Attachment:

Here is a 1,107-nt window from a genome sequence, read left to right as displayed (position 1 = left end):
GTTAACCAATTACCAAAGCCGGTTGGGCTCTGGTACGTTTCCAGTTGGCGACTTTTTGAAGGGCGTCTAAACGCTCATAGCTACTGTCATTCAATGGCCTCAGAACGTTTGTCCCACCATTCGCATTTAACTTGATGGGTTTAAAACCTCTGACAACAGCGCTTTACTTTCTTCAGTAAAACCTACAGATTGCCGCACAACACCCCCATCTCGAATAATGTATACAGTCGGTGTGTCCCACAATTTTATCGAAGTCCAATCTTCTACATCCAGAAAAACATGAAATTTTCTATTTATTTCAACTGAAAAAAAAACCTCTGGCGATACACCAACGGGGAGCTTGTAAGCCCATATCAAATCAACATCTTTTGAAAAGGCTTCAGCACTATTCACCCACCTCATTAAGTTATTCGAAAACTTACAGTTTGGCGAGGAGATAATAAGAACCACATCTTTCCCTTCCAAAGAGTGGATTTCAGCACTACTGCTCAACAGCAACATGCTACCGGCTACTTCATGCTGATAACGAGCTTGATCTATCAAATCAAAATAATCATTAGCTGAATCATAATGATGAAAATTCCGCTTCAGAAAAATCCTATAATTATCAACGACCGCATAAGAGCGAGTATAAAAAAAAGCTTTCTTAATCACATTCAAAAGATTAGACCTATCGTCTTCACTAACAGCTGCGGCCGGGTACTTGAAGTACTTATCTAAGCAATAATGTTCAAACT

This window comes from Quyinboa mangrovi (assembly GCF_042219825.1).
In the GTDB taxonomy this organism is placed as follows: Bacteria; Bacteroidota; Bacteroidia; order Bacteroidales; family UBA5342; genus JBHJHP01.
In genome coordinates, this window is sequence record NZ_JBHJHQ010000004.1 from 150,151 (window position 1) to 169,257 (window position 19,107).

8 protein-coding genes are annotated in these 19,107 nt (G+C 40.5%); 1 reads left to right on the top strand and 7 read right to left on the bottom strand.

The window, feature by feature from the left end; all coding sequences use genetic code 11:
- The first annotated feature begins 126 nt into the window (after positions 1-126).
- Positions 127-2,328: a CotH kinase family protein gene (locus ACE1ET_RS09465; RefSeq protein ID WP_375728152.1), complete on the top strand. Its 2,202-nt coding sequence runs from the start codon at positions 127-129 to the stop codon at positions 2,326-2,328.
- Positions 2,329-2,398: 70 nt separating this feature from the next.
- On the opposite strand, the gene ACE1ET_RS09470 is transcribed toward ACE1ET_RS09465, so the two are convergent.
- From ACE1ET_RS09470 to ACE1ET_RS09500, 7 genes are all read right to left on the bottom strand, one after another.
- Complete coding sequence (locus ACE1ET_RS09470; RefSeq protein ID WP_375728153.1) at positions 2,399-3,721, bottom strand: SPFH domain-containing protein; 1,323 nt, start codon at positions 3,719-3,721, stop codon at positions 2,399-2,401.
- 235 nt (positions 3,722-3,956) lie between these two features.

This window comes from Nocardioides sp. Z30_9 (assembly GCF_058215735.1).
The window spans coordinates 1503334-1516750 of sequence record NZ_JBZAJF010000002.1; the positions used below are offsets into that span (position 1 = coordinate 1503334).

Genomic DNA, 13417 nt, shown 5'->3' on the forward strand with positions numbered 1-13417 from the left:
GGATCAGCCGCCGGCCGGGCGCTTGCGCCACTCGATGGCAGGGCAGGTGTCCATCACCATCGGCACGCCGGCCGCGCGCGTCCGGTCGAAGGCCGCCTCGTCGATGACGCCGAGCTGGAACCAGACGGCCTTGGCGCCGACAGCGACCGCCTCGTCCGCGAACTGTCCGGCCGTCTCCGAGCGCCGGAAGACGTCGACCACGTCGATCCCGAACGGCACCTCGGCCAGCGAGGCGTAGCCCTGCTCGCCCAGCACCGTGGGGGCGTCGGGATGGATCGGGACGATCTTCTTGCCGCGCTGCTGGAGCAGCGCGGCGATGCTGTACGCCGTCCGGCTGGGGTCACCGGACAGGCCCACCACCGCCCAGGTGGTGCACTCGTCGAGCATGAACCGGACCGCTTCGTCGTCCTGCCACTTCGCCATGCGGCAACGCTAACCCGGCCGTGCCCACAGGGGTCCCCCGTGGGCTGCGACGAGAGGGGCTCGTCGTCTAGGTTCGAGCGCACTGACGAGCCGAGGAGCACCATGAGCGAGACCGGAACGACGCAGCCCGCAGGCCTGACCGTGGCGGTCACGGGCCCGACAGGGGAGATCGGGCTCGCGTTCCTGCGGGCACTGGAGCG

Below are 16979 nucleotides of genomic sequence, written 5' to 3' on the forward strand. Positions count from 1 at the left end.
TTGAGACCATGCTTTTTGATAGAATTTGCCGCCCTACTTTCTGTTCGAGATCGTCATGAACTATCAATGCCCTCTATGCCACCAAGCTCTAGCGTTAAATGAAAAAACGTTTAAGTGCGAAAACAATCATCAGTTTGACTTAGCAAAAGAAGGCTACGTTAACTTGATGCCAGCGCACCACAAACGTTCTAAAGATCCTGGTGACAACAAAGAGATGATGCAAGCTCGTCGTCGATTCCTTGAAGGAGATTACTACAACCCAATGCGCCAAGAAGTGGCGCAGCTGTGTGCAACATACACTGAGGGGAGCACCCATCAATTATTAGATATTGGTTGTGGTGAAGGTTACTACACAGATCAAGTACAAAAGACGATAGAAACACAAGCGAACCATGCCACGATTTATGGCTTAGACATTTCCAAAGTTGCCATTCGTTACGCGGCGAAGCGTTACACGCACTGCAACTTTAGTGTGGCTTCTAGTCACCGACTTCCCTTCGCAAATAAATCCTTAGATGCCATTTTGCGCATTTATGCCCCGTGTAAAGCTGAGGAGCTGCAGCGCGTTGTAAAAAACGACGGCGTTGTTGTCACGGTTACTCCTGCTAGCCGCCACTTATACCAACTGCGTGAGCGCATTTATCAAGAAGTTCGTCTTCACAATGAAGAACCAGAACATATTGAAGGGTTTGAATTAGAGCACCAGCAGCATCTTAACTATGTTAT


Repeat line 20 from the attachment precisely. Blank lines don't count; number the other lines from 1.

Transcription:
TTGAGACCATGCTTTTTGATAGAATTTGCCGCCCTACTTTCTGTTCGAGATCGTCATGAACTATCAATGCCCTCTATGCCACCAAGCTCTAGCGTTAAATGAAAAAACGTTTAAGTGCGAAAACAATCATCAGTTTGACTTAGCAAAAGAAGGCTACGTTAACTTGATGCCAGCGCACCACAAACGTTCTAAAGATCCTGGTGACAACAAAGAGATGATGCAAGCTCGTCGTCGATTCCTTGAAGGAGATTACTACAACCCAATGCGCCAAGAAGTGGCGCAGCTGTGTGCAACATACACTGAGGGGAGCACCCATCAATTATTAGATATTGGTTGTGGTGAAGGTTACTACACAGATCAAGTACAAAAGACGATAGAAACACAAGCGAACCATGCCACGATTTATGGCTTAGACATTTCCAAAGTTGCCATTCGTTACGCGGCGAAGCGTTACACGCACTGCAACTTTAGTGTGGCTTCTAGTCACCGACTTCCCTTCGCAAATAAATCCTTAGATGCCATTTTGCGCATTTATGCCCCGTGTAAAGCTGAGGAGCTGCAGCGCGTTGTAAAAAACGACGGCGTTGTTGTCACGGTTACTCCTGCTAGCCGCCACTTATACCAACTGCGTGAGCGCATTTATCAAGAAGTTCGTCTTCACAATGAAGAACCAGAACATATTGAAGGGTTTGAATTAGAGCACCAGCAGCATCTTAACTATGTTAT